An oil painting by David Milne that sold for £38,000 at Hansons in Teddington.

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Those who viewed the 2ft 2in x 22in (65 x 54cm) oil at Hansons were able to make out the faint signature top right and the date (probably reading 1930 or 1950).

An extra clue to its pedigree – and perhaps the tip that allowed several dealers to find this work online – was the mention of a label for the Roberts Gallery in Toronto. A Canadian art institution established in 1842, since the late 1940s the gallery has specialised in pictures by many of Canada’s best-known artists.

Although a landscape painter in the tradition of the Group of Seven and Tom Thomson (1877-1917) in particular, Milne is deemed one of Canada’s most original artists. His personal style was nurtured by Impressionism and Fauvism and an artistic training in North America rather than in Europe.

A chronological exhibition of his work was held at Dulwich Picture Gallery in 2018 and an exhibition of his watercolours titled Painting Towards the Light was also staged at the British Museum and the Met in 2005-06.

Both the style of this work and the medium suggest the picture was probably painted shortly after 1929, when Milne returned from Boston Corners in upstate New York to settle permanently in Canada, stopping for brief periods in Temagami, Weston, Palsgrave and then a secluded cabin at Six Mile Lake, north of Orillia.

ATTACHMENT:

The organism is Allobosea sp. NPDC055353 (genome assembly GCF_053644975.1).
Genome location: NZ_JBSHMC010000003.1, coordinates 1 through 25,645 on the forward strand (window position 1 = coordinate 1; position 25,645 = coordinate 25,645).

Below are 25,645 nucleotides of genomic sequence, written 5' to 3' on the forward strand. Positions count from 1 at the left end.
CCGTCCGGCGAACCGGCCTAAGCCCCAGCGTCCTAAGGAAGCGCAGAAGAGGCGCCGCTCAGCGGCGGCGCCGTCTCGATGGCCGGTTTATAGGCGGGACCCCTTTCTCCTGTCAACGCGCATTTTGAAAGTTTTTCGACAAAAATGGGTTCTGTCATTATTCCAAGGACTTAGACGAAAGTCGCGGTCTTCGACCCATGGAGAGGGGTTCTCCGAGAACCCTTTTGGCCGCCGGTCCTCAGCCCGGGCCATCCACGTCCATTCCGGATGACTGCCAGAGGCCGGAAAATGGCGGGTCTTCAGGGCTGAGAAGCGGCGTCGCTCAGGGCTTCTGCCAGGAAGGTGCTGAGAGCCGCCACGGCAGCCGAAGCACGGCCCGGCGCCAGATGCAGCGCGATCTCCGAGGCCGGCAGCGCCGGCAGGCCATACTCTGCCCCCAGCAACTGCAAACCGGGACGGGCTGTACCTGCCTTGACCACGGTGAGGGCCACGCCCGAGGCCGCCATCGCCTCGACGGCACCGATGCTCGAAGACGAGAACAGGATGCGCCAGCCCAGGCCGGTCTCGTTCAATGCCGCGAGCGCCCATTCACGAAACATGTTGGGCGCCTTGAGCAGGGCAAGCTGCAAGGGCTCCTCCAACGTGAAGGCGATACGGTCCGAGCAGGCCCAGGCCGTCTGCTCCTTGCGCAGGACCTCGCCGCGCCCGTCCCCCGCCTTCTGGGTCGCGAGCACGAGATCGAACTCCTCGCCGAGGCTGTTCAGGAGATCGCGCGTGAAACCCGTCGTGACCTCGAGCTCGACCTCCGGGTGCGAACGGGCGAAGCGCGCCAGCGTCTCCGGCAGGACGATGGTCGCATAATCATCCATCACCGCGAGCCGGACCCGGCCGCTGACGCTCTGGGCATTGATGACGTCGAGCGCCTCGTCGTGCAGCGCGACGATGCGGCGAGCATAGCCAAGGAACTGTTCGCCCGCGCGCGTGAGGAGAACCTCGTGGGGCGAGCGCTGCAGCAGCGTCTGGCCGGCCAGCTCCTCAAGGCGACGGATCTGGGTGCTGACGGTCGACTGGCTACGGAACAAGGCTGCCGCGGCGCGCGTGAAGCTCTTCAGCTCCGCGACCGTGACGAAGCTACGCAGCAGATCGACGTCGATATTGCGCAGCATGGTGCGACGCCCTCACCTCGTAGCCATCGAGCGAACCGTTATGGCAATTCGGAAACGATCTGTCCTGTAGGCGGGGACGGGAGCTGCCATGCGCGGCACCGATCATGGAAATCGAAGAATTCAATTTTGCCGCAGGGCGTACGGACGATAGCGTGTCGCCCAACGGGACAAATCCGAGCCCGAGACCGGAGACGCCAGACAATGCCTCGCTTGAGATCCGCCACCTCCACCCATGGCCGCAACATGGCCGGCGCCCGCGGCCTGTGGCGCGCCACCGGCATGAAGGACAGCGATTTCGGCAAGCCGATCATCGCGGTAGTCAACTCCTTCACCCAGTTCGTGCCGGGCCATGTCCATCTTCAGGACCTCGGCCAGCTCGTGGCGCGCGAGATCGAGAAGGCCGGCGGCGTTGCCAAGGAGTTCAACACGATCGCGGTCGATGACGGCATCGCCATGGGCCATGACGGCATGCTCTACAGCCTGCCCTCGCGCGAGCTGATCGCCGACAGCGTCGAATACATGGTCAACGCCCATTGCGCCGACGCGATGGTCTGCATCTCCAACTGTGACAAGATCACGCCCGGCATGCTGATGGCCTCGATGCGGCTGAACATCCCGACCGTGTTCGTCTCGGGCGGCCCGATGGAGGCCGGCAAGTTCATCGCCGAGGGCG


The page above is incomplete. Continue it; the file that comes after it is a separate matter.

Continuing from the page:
During this period he worked primarily in oil. After 1937 he worked almost entirely in watercolour. While the price realised was way in excess of what vendor and auction house were expecting, Milne is an artist whose prime period works regularly bring over Can$100,000 and have made over Can$1m.

The buyer on the phone, who saw off a competitor in the room, was described as a private international collector.

Chris Kirkham, associate director of Hansons London, said: “This was one of four paintings found at Eaton Cottage which sparked huge interest.

“The col lection was gathered over 80 years by the late Alastair Stewart (1908- 79), a Royal Academician and chief of art restoration for the former Ministry of Works and his son Torquil Stewart, 81, who is recently retired from the film industry.”